Staying Frozen but Vitrified

What do you do when you want to put something into long-term frozen storage without worrying about being damaged by the formation of ice crystals?  You need a constant temperature below minus thirty degrees Celsius.

Laboratories use ultra-low freezers to protect biological samples and temperatures below minus thirty degrees Celsius.  Laboratories need to keep samples at a vitrified state to keep them from being damaged by the formation of ice crystals.   This is done by rapidly freezing the samples and avoiding crystallization, this being vital for long-term storage.

The ultra-low freezer can run at a temperature between -45°C and -90°C and run much colder than the conventional freezer.  Like, conventional freezers Ultra-low freezers come in two types such as a vertical cabinet or horizontal unit door on the top.  Typically, the vertical units are used by laboratories to save space and are simpler to move.

Ultra-low freezers have shelves to place research samples.  Each shelf has an internal door to maintain a uniform temperature as much as possible, where a sample is not being placed or removed.  To maintain the temperature inside the freezer, between the outside wall and the inside one, there is a polyurethane insulation that has a high insulation ecoefficiency keeping the temperature steady for many hours.  Most importantly, to maintain the freezing status is the seal which is located around the entire edge of the outside door.   The most effective freezers use silicone quadruple-step seals, ensuring the steadiest temperature.  The outside door is also insulated with polyurethane.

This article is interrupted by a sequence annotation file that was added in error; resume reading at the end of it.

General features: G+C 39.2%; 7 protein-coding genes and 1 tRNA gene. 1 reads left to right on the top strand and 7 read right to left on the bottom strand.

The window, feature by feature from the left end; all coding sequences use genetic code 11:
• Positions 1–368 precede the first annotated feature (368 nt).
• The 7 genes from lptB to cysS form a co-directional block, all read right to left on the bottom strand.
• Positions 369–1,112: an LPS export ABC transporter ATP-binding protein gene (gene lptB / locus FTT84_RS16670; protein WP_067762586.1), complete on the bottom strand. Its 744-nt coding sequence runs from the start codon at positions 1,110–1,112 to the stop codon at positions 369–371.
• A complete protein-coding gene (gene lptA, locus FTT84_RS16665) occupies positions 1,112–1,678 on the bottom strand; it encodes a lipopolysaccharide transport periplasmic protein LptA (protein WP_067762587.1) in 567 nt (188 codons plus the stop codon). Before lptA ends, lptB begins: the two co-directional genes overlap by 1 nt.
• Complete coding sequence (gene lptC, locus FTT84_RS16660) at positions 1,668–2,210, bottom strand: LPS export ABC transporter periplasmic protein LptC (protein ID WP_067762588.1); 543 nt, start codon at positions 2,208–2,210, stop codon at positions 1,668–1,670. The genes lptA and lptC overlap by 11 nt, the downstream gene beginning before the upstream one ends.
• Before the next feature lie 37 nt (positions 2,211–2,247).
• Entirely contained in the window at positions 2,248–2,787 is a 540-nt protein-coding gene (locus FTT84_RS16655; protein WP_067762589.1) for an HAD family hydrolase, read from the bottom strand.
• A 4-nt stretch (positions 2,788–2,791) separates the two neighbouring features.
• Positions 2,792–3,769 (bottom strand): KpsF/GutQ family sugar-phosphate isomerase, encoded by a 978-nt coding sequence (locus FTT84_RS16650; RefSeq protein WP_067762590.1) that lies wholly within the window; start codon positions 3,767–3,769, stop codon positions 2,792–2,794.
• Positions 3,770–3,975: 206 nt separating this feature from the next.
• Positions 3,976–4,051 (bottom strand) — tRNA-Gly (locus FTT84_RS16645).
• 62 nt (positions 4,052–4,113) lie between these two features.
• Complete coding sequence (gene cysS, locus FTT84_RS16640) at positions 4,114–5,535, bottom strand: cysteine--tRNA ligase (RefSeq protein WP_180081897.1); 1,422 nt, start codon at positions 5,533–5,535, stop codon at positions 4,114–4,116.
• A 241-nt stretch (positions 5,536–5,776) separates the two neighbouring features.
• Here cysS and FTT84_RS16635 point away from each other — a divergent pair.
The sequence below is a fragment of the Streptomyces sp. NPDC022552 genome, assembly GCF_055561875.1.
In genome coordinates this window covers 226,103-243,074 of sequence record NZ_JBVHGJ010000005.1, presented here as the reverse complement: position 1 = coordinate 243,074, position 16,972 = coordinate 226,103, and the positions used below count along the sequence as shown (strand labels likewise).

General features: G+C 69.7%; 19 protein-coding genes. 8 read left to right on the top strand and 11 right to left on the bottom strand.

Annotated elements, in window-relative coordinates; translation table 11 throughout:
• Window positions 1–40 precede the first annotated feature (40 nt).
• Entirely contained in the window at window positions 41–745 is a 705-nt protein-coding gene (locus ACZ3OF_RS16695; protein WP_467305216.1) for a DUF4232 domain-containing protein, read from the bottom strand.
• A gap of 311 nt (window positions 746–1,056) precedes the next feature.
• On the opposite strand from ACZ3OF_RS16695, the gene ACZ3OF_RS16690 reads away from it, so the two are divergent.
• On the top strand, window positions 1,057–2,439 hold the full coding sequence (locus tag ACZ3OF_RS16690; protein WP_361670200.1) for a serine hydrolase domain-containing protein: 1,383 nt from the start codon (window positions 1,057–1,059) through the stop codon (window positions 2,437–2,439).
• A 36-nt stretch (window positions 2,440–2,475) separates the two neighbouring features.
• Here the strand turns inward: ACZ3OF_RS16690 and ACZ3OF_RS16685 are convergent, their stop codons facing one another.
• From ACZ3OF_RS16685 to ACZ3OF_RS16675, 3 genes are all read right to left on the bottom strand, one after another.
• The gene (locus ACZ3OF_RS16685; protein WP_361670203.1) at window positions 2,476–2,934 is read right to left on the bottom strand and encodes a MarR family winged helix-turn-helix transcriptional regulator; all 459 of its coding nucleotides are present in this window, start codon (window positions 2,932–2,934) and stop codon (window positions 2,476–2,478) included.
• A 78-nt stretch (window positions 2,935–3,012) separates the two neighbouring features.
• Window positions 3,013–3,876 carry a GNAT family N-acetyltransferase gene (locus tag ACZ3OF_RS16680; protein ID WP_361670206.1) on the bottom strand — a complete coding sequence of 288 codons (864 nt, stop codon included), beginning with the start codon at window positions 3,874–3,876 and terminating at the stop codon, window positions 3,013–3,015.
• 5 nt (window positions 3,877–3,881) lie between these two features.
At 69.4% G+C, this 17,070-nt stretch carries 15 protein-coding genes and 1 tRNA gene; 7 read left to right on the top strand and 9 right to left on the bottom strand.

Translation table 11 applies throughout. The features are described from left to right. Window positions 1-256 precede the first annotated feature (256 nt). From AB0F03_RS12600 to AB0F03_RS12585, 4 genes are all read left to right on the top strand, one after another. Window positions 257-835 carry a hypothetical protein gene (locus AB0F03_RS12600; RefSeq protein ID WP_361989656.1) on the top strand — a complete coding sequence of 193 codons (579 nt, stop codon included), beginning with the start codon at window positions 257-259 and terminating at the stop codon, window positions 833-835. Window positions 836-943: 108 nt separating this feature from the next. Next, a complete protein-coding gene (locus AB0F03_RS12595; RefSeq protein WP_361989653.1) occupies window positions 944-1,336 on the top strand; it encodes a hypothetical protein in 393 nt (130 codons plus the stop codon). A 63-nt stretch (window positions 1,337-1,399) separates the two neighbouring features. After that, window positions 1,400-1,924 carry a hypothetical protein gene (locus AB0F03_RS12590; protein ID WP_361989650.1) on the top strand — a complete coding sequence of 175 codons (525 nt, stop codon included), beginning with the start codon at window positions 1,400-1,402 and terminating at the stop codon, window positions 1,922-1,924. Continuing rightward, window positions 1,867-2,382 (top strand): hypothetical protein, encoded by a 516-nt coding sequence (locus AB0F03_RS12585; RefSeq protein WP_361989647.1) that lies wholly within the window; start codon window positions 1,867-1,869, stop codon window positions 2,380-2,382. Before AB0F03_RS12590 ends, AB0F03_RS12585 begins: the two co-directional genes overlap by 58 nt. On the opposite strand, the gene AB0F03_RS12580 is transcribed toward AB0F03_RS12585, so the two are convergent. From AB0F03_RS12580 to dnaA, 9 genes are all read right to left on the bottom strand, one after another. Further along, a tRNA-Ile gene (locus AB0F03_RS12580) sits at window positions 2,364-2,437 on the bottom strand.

The refrigeration system on an ultra-low Freezer uses air-cooled condensers when used in a laboratory.  Using tubular Copper-aluminum batteries arranged to offer as much surface heat transfer as possible.  The circulation of the cooling air for the condenser is forced by an engine driven fan and the by the expanding refrigerant fluids in capillary tubes.  Evaporation takes place through steel plate heat exchangers in the form of coils located at the top and running along the walls.

The refrigerant fluids used are gaseous chemical compounds that can easily be liquefied and have high critical temperatures and low critical pressures while limiting hazard and toxicity.  The most ecologically accommodating refrigerant fluids used in ultra-low freezers are R170, R23, and R290.

For long-term frozen storage without worrying about samples being damaged by the formation of ice crystals and to keep the constant temperature below minus thirty degrees Celsius use ultra-low freezers.